The insiders like me are in the minority. I get to spend time with the outsiders, the new insiders. I hear their stories of being on the outside, their values, their needs and their viewpoints.

I sit inside, being an outsider, recognising my insider status, and am invited in as an outsider.

There are insiders and outsiders everywhere. In every group, every classroom, every train carriage, every stadium, every city, country, and society.

Sometimes we’ll be on the inside. Other times out. Some of us will certainly feel we’re on the outside more than we’re in.

Even (and especially) if we’re privileged enough to spend most of our time on the inside, stepping outside can be one of the most valuable things we can do.

We can choose how we do it. 

If we step out intentionally and mindfully, we may well be invited inside as a welcome guest.


Thanks to Josh Upton for inspiring this post.

Learning / Unlearning: Everyday Carry, Backpacks and Left Luggage

For an adult, much of education is often perceived as building out our toolbox.

And while our toolbox’s capacity can expand, it can’t do so infinitely (at least not until we get Matrix-style implants – and even then there’s probably some swapping in and out required)

On this adventure we call life we’re all carrying a bunch of stuff with us. 

And not just the toolbox.

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LA Story: Get to The Hour

Touch down in Los Angeles for the first time in a while and you’ll be struck by the casual vibe. Hoodies; flip flops; black sweatpants with ridiculously low crotches and sky high prices.

You’ll also soon be reminded that everyone’s here to find something. In NYC there are the hyphenates and the portfolio careerists, in LA perhaps it’s more that today’s gig is merely the placeholder until the big move comes into play. (Yes, I generalise)

Another aspect of California that hits the hardened East Coast resident is the friendly vibe.

People say hi on the street! They even smile at me!

The ultimate flexible LA gig is perhaps the rideshare driver. It’s portable, allows for clocking in and out at any time, and offers the potential to spend time with all sorts of people.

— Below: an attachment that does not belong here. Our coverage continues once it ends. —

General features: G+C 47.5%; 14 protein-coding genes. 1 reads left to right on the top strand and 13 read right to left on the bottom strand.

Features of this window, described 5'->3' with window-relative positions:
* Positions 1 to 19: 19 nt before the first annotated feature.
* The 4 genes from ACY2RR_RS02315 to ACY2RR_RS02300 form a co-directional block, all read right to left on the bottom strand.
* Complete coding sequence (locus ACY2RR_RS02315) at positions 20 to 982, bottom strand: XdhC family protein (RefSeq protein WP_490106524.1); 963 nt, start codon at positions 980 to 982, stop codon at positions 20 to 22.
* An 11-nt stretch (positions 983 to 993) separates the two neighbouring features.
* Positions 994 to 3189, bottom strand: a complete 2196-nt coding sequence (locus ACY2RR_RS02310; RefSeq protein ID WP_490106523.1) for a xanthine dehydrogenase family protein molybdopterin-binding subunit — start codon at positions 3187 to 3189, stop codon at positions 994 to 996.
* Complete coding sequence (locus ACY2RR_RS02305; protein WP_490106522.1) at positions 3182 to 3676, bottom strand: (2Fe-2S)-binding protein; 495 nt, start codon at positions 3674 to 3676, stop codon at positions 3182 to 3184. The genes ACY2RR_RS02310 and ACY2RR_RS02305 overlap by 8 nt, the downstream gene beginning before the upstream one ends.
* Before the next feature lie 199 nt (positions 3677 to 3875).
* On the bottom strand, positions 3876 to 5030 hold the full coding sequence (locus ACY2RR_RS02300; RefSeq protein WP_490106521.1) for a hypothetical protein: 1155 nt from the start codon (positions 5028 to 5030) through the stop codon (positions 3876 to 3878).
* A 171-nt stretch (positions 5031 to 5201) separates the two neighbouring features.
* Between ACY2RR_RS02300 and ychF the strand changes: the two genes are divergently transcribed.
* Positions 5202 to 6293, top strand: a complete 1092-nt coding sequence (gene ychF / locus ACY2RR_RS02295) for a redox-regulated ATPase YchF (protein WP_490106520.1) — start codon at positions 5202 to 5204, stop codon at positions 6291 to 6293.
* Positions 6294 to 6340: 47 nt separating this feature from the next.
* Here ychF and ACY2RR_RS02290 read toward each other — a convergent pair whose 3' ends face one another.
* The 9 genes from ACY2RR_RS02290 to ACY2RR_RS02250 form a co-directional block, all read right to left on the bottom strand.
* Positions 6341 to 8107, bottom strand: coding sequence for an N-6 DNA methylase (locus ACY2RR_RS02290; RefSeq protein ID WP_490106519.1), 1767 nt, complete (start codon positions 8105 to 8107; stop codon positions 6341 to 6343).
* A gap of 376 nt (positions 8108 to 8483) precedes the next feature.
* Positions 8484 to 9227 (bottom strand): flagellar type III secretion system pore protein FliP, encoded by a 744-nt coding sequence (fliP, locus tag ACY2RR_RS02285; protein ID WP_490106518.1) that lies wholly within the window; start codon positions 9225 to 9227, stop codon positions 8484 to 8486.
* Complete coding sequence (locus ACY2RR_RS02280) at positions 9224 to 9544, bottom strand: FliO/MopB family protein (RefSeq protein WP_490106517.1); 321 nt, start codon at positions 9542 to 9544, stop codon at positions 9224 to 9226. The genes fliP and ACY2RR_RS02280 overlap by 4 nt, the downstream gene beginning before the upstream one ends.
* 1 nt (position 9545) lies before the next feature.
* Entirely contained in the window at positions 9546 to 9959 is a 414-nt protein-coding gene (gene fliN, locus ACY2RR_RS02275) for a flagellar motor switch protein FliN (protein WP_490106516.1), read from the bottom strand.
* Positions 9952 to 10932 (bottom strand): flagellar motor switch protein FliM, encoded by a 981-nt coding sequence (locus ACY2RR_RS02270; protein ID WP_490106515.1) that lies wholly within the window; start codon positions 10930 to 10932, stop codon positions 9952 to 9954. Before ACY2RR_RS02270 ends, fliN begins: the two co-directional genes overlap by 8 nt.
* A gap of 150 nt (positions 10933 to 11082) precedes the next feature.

And in keeping with the friendly vibe, in LA your rideshare driver will be very happy to chat away. Sometimes they’ll chat so much you may feel like a backseat therapist. Other times you’ll feel touched, irritated, inspired, wistful, or perhaps just be grateful to be present for a small insight into the life of others.

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The one presentation slide to keep you on the edge of your seat

This morning I popped over to the John L. Tishman Auditorium at The New School on New York’s 5th Avenue.

It was another edition of the immensely popular Creative Mornings lecture series, and this month’s guest speaker was the founder of Charity:Water, Scott Harrison.

First was a slice of delicious irony – the seating in the design school’s auditorium has been designed so that no one in excess of 6’2” can fit in the seats. I had to find a spot at the end of a row and crumple my extensive lower limbs at a 45-degree angle into the aisle (it has been noted I have exceptionally long femurs). I was undoubtedly a picture of style and poise, bringing back fond memories of an early morning Ryanair flight from Croatia following a festival with no sleep.

After I took a deep breath to vanquish that hideous experience and also accept the prospect of an imminent visit to the local physio, it was time for the main event.

There were a bunch of interesting takeaways (I’ll be collating these into another post), but here’s one that particularly grabbed me.

It came into play just after the bittersweet crash from Harrison’s hedonistic lifestyle as a New York nightclub promoter.

It was nothing

Pitch black.

The blank slide.

There was no need to use images to make the segue; to take us from the nadir to the redemption.

The black screen did its work as the storyteller carefully took us to where we needed to go next.

Our focus sharpened on the words, on the person, and on the nothing. It was the time to take stock, take a breath, hold it – until it was the moment for the visual story to begin unfolding again.

This masterful storyteller’s time on stage featured plenty of vivid imagery, design, colour, passion, and tales of failure, success and reaching above and beyond.

But the real hook came in the nothingness.

Idea Fuel: The Creative Observer

Here’s a technique to help stimulate some fresh ideas.

In a group situation, try out just being a quiet observer. 

Actively listen to the conversation of the others in the group, but without trying too hard to intellectually process what’s being said.

Being a captive audience with indirect stimulus you may find interesting things can happen: idea fuel, and the connecting of disparate concepts, wide-ranging perspectives, all mixing and blending with what you may have already had in mind. 

Just make sure you ask nicely first – and bring a pen and paper.